Tivoli: The Temple of the Sibyl and the Campagna - II

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Tivoli: The Temple of the Sibyl and the Campagna - II
Tivoli: The Temple of the Sibyl and the Campagna - II
Tivoli: The Temple of the Sibyl and the Campagna - II
Private Collection, North America
title=Credit line
Richard Wilson and Studio
Tivoli: The Temple of the Sibyl and the Campagna - II
Oil on canvas
Metric: 69.9 x 95.3 cm
Imperial: 27 1/2 x 37 1/2 in.
Private Collection, North America
Wilson Online Reference
The town of Tivoli is seen from the north east across the gorge of the river Aniene (or 'Anio'), with the Roman Campagna and the city of Rome itself in the distance. To the left, on the cliff edge, is a small cluster of ancient buildings. These include the circular Roman Temple of Vesta and the rectangular Temple of the Tiburtine Sibyl.
H.A. Baker; Frederick Rudolph Lambart, General the Earl of Cavan, K.P., 32 Prince's Gardens London SW7, sold (in Duke of Leeds sale) Christie's 20 June 1930 (100 - A View in Italy); bt by Thomas Agnew & Sons, London (£105); 13 January 1932, R.F. Goldschmidt, Manchester; Agnew's; H.A. Baker; by descent to his daughter, the Hon. Mrs Roger Ellis; Christie's 3 December 2008 (178); Private Collection, North America
No signature; No inscription
Tivoli is about 20 kilometres from Rome, on the lower slopes of the Sabine Hills. Its finest ruin, the so-called Temple of Vesta, is a circular building dating from the 1st century BC. Situated dramatically above a precipice and cascade, it has been admired by artists since the 16th century because of its picturesque location and became a famous attraction for Grand Tourists.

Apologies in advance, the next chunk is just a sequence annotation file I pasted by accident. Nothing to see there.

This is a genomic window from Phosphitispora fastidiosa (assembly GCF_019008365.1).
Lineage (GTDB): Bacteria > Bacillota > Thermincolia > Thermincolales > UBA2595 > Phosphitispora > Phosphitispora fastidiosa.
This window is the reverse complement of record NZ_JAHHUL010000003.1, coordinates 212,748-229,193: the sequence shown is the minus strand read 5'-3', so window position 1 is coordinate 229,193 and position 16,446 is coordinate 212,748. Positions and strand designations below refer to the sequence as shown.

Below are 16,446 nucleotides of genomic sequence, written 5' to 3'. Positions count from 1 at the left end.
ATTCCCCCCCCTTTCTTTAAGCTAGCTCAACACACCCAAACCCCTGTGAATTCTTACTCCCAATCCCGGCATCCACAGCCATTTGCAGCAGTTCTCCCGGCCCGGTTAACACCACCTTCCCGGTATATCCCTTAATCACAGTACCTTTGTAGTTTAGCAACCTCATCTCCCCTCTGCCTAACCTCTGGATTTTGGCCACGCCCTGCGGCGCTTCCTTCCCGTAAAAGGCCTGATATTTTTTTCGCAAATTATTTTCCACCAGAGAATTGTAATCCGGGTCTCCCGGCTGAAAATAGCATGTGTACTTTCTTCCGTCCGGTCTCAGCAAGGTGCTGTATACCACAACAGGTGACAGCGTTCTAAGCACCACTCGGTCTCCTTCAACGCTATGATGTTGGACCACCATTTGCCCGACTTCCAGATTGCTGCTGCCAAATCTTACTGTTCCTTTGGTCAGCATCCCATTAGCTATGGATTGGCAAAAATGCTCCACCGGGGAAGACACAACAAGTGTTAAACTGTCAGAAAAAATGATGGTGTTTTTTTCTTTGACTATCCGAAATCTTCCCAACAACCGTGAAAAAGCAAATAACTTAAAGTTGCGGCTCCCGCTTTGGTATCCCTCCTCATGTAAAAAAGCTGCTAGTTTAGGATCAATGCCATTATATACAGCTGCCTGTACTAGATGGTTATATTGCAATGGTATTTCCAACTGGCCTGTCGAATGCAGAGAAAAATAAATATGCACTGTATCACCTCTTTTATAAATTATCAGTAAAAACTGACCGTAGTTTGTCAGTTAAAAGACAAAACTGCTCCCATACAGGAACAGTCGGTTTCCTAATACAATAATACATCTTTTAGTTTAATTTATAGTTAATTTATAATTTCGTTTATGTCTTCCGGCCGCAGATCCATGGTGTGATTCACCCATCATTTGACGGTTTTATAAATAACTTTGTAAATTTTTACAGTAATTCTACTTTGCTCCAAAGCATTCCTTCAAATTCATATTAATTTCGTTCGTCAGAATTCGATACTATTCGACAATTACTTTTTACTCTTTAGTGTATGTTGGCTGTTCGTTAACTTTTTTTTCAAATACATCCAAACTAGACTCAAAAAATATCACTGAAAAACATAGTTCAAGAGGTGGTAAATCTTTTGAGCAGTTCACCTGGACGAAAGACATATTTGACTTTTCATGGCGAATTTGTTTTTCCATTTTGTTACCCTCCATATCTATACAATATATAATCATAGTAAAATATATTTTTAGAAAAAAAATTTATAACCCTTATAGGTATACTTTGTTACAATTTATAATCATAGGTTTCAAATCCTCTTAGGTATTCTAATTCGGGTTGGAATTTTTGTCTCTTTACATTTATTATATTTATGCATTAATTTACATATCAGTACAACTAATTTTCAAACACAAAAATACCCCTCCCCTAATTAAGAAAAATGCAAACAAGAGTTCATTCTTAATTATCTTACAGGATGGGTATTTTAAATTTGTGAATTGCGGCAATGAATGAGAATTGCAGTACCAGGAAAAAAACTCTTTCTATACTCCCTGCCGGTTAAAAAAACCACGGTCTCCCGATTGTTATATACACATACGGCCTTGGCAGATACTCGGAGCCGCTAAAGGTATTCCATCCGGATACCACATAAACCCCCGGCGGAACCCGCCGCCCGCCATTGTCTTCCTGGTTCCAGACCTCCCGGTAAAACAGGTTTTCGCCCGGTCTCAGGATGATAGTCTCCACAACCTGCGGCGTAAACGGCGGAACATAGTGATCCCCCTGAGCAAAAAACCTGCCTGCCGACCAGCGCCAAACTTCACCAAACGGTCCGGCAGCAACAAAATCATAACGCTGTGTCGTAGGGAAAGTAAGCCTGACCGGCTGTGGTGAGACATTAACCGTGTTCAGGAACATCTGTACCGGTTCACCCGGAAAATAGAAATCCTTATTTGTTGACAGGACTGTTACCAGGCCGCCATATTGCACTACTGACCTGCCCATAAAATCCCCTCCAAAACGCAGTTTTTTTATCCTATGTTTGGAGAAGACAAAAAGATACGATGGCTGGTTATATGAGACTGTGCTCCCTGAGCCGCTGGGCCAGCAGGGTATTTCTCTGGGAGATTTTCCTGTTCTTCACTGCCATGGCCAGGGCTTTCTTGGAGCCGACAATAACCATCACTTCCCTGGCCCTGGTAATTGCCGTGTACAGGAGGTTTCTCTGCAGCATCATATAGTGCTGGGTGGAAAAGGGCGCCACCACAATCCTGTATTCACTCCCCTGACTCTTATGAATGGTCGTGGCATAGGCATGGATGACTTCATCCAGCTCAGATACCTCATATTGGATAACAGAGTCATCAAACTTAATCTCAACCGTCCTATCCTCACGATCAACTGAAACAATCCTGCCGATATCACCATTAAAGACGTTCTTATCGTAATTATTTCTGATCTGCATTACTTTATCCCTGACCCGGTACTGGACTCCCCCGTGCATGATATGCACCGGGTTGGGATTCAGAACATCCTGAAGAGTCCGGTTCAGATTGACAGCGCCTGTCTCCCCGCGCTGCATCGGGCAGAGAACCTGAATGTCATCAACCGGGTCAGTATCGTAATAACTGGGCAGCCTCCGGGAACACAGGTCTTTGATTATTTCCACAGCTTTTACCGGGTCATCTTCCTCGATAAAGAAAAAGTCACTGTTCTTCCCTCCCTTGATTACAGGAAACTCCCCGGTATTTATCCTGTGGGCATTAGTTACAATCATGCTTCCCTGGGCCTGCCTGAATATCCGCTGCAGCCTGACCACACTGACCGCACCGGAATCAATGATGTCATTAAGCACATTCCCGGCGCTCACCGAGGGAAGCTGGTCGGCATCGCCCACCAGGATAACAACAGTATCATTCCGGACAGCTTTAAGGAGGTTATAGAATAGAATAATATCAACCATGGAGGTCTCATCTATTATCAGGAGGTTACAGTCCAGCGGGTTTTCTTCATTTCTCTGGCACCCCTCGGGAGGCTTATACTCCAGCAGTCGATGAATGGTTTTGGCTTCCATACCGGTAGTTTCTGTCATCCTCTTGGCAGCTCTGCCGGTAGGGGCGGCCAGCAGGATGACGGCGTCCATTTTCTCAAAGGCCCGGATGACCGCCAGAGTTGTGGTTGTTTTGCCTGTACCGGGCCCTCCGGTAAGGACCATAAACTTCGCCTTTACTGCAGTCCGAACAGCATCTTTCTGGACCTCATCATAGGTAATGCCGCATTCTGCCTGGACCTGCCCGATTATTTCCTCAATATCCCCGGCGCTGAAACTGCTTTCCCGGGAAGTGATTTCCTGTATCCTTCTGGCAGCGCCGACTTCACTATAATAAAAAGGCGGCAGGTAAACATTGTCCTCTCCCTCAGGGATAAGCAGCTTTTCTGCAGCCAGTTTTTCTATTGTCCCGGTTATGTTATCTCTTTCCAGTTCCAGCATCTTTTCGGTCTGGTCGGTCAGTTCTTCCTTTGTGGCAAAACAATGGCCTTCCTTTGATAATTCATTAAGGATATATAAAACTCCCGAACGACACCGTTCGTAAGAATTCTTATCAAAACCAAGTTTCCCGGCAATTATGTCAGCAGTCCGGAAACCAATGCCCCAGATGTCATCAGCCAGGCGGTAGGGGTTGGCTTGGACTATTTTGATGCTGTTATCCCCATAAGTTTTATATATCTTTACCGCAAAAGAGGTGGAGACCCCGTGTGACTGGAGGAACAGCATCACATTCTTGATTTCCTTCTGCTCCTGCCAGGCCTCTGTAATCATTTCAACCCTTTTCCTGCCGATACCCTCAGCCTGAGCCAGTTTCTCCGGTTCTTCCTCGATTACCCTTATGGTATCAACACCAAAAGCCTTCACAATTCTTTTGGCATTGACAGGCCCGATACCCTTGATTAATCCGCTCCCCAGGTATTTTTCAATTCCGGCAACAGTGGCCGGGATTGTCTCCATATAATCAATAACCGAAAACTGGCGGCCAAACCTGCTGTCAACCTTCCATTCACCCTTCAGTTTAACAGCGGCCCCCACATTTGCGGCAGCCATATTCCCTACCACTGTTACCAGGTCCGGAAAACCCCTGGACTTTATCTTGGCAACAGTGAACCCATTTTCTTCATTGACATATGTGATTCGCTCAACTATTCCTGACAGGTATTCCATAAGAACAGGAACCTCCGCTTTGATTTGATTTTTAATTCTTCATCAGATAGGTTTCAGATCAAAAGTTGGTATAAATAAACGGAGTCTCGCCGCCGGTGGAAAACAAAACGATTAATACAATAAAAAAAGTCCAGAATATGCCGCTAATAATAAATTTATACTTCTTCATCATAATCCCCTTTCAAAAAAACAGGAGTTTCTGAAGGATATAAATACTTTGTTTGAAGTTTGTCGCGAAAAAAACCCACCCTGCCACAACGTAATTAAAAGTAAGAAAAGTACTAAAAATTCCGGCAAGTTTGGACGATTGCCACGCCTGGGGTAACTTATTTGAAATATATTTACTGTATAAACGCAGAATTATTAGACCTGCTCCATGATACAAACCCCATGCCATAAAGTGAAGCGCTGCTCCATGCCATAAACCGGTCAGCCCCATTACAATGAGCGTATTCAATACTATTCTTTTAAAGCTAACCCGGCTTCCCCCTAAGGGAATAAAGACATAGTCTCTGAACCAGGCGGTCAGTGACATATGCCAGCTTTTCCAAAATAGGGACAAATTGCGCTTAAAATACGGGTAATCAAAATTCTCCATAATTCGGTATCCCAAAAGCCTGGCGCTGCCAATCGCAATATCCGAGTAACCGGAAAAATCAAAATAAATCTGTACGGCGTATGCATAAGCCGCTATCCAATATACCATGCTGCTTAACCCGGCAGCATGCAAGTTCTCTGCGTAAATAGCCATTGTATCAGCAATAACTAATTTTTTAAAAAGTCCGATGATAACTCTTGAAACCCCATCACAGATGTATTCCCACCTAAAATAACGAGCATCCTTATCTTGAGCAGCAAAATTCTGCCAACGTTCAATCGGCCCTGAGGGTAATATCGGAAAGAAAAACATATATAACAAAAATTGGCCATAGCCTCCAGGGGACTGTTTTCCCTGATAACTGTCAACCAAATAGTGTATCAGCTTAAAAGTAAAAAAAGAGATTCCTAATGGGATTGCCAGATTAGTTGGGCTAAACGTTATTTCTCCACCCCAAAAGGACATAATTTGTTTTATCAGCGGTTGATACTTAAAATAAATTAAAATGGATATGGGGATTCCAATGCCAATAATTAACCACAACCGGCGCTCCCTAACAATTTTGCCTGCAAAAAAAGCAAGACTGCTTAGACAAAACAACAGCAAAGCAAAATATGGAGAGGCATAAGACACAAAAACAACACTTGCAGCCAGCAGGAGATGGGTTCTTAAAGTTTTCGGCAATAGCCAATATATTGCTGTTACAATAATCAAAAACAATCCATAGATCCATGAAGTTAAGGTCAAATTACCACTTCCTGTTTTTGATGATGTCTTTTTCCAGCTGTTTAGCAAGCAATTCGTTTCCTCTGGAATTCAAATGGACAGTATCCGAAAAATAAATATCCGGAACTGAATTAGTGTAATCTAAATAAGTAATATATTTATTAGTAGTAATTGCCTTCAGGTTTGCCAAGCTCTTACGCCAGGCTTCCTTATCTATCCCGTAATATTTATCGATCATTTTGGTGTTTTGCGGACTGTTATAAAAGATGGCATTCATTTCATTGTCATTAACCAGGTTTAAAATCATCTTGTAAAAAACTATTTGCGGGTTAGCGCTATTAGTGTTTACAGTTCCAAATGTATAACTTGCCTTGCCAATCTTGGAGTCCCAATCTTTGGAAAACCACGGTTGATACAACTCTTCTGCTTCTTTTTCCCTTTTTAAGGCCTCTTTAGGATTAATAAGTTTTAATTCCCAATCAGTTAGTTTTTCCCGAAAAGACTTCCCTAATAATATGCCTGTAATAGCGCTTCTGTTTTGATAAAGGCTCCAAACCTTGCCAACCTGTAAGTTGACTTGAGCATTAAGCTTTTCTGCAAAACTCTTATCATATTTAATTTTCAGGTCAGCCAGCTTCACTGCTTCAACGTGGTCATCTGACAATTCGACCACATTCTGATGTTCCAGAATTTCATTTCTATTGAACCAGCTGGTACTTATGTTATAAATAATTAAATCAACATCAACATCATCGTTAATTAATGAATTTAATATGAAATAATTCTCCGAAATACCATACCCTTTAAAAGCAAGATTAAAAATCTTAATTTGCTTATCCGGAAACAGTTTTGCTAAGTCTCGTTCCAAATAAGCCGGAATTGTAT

Related Drawings
D217 Tivoli with the Temples of Vesta and the Sibyl and the Grand Cascade, National Museum Wales, Cardiff
D280/10 Italian Sketchbook - Drawings pp. 10(v) and 11(r): The Temples of Vesta and the Sibyl at Tivoli, Yale Center for British Art, Paul Mellon Collection, New Haven
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Related Paintings
P45 The Temple of the Sibyl and the Campagna, National Gallery of Ireland, Dublin
Critical commentary
Wilson painted this composition, with travellers on a path in the foreground in place of the artist, in both horizontal and vertical formats. The present composition was successful to the extent that Constable lists nine autograph versions, the present painting included.
WGC, p. 224 pl.116b (2)
Link to WG Constable Archive Record
More Information
Until the later C18 the circular temple had been called the |Temple of the Sybil because of the site's ancient connection with the Tiburtine Sybil. It was then demonstrated by Giuseppe Vasi and others to have been a vestal temple and the small adjacent church containing some ancient elements was assumed to have been the Temple of Sybil.
Updated by Compiler
2019-10-09 00:00:00